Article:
Partnership Aims to Tackle Human Trafficking in Canada

Human Trafficking in Canada
The Canadian Centre to End Human Trafficking operates a hotline. (Getty Images)

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Truckers Against Trafficking, a group that educates members of the trucking industry about combating human trafficking, has formed a partnership to expand its work into Canada.

TAT and the Canadian Centre to End Human Trafficking are working to raise awareness about the crime, which involves the use of force to obtain labor or a commercial sex act and exploits about 25 million people, according to the U.S. Department of Transportation’s Advisory Committee on Human Trafficking.

The groups will meet with industry representatives Oct. 29 in Toronto. The event also will serve as an opportunity to continue to raise awareness about the center’s hotline, which was launched in May. Founded in 2015, the center is a charitable organization that advocated for a national hotline as a way to centralize data collection and responses to human trafficking incidents.


“We have really poor stats, and policy and funding decisions are based on evidence-based means,” Ashley Tingley, stakeholder relations and promotions adviser for the center, told Transport Topics. “We always had this attitude of, ‘If you build it, they will come.’ ”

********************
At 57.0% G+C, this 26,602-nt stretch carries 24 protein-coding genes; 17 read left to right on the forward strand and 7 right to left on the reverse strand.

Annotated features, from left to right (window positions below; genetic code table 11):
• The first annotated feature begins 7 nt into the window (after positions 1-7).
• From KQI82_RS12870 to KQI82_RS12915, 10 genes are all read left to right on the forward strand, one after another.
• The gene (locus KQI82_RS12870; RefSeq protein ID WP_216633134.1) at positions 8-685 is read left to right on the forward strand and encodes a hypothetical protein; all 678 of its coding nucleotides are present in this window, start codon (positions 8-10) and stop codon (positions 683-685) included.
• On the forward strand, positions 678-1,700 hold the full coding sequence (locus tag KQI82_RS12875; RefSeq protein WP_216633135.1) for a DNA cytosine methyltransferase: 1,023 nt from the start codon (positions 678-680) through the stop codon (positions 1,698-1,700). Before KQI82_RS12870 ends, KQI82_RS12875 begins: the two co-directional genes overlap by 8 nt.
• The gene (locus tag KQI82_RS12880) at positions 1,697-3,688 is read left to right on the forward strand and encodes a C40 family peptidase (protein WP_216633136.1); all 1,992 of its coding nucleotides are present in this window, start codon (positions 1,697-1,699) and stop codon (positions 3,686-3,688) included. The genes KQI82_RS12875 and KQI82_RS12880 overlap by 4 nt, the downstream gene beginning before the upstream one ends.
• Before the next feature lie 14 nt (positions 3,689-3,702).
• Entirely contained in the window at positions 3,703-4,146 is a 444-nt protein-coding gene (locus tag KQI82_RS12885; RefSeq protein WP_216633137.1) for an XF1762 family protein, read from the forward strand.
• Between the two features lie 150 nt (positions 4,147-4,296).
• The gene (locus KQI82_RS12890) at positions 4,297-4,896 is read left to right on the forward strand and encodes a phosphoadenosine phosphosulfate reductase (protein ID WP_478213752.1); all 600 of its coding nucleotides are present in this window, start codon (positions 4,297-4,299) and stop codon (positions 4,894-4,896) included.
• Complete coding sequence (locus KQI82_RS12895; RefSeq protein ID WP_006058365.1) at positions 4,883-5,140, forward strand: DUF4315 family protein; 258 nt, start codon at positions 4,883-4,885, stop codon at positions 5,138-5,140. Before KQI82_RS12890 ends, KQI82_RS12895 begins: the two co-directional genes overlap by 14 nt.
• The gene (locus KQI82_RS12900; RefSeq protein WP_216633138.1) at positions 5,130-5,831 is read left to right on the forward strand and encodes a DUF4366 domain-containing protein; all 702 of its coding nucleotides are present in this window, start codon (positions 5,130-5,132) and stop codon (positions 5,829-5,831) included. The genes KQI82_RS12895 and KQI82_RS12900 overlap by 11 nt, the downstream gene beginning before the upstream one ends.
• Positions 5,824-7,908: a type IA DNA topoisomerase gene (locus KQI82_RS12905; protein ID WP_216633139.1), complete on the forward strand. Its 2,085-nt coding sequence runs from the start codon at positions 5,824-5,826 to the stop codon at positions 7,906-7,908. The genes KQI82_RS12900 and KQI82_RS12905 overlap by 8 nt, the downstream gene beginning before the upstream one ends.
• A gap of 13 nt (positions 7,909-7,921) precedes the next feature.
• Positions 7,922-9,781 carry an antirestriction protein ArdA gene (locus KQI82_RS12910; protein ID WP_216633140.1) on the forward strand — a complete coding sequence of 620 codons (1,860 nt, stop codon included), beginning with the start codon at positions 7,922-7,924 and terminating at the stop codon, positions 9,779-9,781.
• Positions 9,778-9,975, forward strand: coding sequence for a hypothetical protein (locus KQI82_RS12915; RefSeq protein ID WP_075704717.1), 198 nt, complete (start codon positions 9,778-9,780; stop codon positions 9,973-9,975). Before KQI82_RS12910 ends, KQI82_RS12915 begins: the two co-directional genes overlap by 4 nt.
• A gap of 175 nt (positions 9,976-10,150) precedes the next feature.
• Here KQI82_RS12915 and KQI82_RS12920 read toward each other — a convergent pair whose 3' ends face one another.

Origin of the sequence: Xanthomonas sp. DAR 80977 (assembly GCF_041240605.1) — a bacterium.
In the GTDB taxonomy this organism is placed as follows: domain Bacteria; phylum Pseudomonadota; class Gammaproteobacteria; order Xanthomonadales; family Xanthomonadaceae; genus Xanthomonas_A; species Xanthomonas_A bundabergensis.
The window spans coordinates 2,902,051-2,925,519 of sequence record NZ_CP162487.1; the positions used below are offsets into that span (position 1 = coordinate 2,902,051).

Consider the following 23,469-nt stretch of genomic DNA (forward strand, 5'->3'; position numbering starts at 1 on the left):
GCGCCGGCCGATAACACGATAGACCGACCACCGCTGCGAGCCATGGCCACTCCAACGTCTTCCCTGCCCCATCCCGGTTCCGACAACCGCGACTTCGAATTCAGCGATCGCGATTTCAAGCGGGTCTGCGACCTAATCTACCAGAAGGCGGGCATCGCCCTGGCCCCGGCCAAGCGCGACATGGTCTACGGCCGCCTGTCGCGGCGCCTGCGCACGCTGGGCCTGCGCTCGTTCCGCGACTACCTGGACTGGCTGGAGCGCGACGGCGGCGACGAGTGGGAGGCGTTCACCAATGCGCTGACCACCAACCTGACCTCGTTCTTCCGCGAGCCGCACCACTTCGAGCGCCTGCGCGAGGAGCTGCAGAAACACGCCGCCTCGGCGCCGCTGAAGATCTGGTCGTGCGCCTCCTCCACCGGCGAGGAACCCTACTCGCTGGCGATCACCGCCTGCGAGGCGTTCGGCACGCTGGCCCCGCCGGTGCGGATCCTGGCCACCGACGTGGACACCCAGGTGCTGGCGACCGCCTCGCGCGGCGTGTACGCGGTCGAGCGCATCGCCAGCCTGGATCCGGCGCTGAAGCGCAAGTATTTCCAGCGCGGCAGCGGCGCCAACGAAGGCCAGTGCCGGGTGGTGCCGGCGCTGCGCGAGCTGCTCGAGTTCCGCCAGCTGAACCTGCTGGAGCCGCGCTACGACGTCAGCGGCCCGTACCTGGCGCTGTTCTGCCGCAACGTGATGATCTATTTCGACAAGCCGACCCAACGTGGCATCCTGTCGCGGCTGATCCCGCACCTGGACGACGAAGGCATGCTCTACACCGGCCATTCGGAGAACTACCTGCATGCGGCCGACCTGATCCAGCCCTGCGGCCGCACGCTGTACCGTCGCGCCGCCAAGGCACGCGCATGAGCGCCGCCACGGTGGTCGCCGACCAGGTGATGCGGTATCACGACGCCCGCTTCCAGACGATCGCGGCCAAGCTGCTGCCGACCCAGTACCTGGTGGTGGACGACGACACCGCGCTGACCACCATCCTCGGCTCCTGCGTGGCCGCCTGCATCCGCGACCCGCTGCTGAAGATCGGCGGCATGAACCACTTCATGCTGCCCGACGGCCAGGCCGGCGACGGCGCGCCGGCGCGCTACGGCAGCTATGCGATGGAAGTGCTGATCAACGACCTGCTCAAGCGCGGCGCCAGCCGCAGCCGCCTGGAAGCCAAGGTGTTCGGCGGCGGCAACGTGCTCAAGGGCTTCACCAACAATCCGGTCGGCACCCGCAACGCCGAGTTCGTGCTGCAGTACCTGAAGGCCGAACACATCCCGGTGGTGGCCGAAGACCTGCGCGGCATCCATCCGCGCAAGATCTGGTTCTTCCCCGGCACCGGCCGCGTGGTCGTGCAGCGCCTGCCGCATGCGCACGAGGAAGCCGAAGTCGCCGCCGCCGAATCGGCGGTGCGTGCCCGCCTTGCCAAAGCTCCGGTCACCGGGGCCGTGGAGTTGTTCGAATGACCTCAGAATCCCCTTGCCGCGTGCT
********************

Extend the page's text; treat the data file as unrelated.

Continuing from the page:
The partnership was facilitated through TAT’s coalition-build program, which offers a network for front-line workers such as drivers, terminal workers, truck stop managers and law enforcement officers to implement TAT’s training materials. Esther Goetsch, director of coalition builds for TAT, said the October meeting will include members of the trucking and truck stop industries and representatives from local, provincial and federal law enforcement agencies.

TAT and the center’s partnership will extend beyond promoting the hotline, according to Goetsch. She said TAT plans to expand programs into Canada. The group has appointed a director to lead efforts to partner with Canadian associations, schools, companies and other members of the industry.

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“Essentially, we want to continue to raise up that mobile army of eyes and ears out there on the road to report human trafficking through the hotline and to law enforcement,” Goetsch said. “We’re calling on our U.S. partners to contact their Canadian counterparts and any Canadian operations that they have to bring them to the table so that they can firsthand learn about the training resources we offer and how they can effectively utilize it in their context.”


Tingley described TAT’s expansion into Canada as a natural fit. She commended the group for providing not only educational materials but also steps people can take to combat trafficking.

The center is continuing its general awareness campaign; Tingley said the group has sent material to about 600 partners, including police agencies, victim services groups and anti-trafficking organizations. The organization is looking to launch a text service for the hotline later this fall.

Tingley and Goetsch recognized the U.S.-Canada border, which stretches more than 5,000 miles, is an important place to combat human trafficking. Tingley said that men and women who staff border checkpoints should be equipped with training.

“It’s a crime that certainly doesn’t discriminate and happens wherever there is opportunity to exploit,” Goetsch said.